Professor Andrew Siegel leads a slate of appellate and Supreme Court attorneys in a discussion of strategies and tactics for arguing cases at the SCOTUS level. Professor Siegel provides an analysis of the politics involved along with the law involved in nominating and confirming judicial appointees. This robust program includes a critical review of recent cases and a preview of upcoming cases in this election year. See if the speculations by these experts were right in light of the recent election and likely SCOTUS nominee.
Voluntarily stopping eating and drinking (VSED) is one way to assuredly hasten death. Although generally regarded as legal, VSED has not gained nearly as much public or scholarly attention as aid-in-dying, though the latter is legal in only five states. This interdisciplinary conference addressed ethical, legal, clinical, religious, personal, family, and institutional issues that arise with VSED, including contexts of hospice and dementia care. Many presentations will be published in the Seattle Journal of Social Justice, a publication of Seattle University School of Law.
The original conference was recorded on October 14-15, 2016. Due to a weather-related power outage, certain portions of the original program recording were not recoverable; additionally, the recordings for certain speakers are not available due to copyright agreements. Please see the Agenda page for recordings that are posted and available for viewing.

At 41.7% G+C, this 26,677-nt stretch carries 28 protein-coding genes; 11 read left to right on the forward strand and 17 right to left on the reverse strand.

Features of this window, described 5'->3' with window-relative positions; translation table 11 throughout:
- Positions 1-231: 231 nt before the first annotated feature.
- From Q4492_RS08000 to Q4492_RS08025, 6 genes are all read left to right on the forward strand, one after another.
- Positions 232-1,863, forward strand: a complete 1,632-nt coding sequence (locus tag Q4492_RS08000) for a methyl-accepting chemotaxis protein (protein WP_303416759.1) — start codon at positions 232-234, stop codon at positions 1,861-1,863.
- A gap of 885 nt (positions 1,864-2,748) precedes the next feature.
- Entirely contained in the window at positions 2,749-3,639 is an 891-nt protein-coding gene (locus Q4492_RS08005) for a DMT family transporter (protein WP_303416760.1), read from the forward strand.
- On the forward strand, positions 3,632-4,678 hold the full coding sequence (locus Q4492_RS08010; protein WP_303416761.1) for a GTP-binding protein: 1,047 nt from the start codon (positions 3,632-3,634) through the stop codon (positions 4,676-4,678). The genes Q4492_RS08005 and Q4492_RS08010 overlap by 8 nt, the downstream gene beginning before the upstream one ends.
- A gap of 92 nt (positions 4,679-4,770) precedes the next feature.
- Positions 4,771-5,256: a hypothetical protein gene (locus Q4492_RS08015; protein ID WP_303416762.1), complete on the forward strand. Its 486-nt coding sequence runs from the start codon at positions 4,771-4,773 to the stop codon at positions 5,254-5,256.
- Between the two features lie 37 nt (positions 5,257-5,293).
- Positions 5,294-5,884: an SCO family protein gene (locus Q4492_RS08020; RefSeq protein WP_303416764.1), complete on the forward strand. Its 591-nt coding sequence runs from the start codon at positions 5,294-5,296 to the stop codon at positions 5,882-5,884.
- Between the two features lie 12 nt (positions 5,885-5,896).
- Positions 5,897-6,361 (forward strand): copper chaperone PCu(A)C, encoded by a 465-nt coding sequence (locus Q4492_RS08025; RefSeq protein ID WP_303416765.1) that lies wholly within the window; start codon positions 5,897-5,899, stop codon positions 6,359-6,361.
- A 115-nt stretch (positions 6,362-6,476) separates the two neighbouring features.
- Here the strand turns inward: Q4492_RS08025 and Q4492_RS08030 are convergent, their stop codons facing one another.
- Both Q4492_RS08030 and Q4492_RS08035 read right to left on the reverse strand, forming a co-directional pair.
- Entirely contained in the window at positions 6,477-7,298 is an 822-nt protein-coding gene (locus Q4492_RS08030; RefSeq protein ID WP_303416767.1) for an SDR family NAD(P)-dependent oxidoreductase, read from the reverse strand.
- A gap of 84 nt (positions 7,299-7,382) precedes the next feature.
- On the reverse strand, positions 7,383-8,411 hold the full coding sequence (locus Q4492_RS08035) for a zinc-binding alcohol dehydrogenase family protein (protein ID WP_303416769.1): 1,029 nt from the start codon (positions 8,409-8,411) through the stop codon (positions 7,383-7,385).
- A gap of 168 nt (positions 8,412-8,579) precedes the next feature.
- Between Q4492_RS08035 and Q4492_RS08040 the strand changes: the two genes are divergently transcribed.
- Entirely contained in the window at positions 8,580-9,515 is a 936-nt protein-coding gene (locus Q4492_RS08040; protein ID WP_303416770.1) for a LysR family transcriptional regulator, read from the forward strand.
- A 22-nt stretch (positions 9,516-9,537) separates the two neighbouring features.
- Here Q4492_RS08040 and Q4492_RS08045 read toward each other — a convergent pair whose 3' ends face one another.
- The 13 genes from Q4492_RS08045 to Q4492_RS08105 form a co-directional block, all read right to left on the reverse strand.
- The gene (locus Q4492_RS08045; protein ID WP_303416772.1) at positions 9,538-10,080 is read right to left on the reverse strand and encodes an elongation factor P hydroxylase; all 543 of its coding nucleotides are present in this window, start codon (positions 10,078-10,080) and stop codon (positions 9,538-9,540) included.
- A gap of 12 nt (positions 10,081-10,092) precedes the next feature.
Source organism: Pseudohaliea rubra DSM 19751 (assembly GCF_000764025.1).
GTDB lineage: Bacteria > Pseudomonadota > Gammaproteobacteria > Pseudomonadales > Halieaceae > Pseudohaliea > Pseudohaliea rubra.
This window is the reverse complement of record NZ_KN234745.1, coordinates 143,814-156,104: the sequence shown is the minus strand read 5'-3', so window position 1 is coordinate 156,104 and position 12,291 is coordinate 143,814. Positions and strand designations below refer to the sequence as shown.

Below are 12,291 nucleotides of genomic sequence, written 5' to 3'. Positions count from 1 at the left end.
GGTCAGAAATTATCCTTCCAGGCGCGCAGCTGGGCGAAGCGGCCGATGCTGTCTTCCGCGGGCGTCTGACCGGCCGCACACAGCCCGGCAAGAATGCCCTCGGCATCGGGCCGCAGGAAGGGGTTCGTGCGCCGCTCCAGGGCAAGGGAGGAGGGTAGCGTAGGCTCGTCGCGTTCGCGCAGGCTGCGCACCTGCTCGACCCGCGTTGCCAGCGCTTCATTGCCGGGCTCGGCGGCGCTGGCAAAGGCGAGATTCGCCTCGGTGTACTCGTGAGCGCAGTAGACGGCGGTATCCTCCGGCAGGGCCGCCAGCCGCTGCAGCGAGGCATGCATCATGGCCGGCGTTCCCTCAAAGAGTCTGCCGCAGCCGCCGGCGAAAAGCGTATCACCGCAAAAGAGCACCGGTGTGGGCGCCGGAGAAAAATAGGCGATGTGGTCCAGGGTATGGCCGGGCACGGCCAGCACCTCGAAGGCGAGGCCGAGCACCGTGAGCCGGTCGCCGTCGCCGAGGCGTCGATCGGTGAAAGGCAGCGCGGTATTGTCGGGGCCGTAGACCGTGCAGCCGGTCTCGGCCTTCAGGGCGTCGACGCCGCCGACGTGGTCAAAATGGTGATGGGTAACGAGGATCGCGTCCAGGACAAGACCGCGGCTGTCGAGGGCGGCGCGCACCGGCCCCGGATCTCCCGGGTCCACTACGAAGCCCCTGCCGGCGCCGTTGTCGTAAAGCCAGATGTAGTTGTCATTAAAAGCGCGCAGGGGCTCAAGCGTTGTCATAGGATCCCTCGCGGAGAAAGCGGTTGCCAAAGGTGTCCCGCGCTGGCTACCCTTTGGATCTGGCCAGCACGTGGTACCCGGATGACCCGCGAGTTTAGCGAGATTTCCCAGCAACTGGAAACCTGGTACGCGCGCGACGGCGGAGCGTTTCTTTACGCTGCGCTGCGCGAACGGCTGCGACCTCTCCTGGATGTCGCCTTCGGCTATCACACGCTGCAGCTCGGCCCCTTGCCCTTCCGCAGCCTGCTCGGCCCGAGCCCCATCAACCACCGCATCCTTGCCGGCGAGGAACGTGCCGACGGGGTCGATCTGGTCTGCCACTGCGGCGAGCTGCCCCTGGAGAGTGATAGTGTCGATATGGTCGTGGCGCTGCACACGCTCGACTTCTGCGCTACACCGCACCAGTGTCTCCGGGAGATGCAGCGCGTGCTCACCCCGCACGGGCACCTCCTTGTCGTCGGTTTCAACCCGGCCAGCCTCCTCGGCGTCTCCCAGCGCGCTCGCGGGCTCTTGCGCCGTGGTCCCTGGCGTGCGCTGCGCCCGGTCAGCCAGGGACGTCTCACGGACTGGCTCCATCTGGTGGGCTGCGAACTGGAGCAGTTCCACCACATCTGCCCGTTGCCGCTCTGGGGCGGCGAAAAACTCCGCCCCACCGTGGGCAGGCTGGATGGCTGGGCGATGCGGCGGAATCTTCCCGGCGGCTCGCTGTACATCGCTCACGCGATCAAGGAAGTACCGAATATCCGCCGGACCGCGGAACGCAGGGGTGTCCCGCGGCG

Effectively and efficiently conduct your case from the intake call to the mediation!
Co-sponsored by the Washington Foundation for Criminal Justice, this practice based seminar addresses cross-examination from both the civil and criminal perspectives. Cross-examination is the lawyer’s opportunity to tell their client’s story; here is your opportunity to learn the most effective ways for achieving that outcome.
The Health Law Certificate program is designed to broaden your knowledge and deepen your ability to engage health law issues. This three day program was designed by experienced practitioners who know the most relevant and important topics in engaging important and emerging areas of Health Law.